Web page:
Cricut Rotary Blade
The rotary blade was the first Maker tool I used and probably the one I’ve used the most. This blade comes with the Maker, which I really love, and has a TON of pre-made designs in Design Space you can use it with. You can also use it with your own designs too! Cricut partnered with Simplicity when they launched the Maker so the designs in Design Space include Simplicity patterns like doll clothes, hats, onesies, bags and even quilts!
What Materials Can I Use The Rotary Blade With?
The rotary blade is used for fabric and there are over 100 different types of fabric you can use with the rotary blade. 135 to be exact. Here are just a few ideas:
- Quilt Batting
What Mat Do I Use With The Rotary Blade?
You’ll want to use the FabricGrip (Pink) Mat with the rotary blade. I also suggest using a brayer (I love this one from Cricut) to make sure your fabric is stuck on your mat smooth and without wrinkles. Here are a few other accessories that I’ve found come in handy while using the rotary blade too:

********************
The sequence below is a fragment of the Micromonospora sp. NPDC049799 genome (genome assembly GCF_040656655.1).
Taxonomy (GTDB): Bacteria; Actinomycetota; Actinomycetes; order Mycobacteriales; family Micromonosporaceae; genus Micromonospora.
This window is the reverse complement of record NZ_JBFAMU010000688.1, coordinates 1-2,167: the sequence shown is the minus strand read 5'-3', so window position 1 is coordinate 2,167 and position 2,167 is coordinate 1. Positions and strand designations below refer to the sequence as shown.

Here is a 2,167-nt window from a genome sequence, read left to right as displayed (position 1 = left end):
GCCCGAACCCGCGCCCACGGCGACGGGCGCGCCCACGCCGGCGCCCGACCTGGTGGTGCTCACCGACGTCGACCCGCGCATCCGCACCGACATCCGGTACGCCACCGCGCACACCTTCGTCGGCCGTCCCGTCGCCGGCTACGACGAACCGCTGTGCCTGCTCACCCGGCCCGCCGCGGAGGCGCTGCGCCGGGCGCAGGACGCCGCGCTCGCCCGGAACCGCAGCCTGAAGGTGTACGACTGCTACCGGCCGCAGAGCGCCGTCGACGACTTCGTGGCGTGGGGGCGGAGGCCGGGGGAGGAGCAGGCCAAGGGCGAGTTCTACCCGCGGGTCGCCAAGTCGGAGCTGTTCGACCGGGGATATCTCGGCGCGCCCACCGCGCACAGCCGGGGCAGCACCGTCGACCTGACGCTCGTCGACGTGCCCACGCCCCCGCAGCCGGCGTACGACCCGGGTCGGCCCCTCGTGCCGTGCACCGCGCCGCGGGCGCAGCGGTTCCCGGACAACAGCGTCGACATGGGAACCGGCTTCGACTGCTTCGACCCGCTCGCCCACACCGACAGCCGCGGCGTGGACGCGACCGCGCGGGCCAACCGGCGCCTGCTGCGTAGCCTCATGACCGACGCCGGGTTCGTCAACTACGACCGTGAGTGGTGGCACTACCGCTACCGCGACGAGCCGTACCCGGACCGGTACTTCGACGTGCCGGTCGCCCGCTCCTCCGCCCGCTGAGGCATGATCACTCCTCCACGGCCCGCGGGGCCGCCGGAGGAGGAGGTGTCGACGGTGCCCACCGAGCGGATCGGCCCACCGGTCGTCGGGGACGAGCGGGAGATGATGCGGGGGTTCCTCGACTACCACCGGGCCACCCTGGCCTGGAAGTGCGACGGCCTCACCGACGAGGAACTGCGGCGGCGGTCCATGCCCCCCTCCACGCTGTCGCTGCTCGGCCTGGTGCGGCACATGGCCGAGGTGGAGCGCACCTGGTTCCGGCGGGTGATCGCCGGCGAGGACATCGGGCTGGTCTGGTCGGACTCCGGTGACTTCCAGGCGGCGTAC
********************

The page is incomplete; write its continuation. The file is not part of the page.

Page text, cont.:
- Sewing Kit – Includes fabric scissors, seem ripper, measuring tape, pins and more.
- Rotary Cutting Kit – I use this all the time to cut my larger pieces of fabric down to size.
- Self Healing Mats – There are two different sizes and several pretty designs available.
Rotary Blade Project Ideas
Like I mentioned earlier, I made my very first quilt with the Cricut Maker and rotary blade and it was surprisingly easy! You can check it out, and other projects you can make with the rotary blade below!